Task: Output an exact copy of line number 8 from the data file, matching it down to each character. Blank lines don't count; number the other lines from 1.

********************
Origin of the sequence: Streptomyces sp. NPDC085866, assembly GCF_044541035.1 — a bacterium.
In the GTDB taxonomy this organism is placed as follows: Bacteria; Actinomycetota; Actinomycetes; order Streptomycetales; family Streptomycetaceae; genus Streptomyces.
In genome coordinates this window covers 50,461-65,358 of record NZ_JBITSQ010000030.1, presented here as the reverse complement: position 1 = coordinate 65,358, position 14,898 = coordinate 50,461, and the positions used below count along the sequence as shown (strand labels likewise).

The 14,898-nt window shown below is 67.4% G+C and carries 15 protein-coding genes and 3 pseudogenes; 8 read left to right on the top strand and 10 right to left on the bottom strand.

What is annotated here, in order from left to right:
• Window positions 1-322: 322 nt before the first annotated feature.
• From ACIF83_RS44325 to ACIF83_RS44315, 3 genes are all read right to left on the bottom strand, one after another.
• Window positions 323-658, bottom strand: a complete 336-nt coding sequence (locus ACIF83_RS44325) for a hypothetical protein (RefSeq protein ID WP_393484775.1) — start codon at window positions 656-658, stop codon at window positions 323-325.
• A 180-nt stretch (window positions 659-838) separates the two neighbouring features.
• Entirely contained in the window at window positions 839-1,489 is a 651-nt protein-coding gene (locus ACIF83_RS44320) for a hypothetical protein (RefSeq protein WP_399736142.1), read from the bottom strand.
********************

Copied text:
• Window positions 323-658, bottom strand: a complete 336-nt coding sequence (locus ACIF83_RS44325) for a hypothetical protein (RefSeq protein ID WP_393484775.1) — start codon at window positions 656-658, stop codon at window positions 323-325.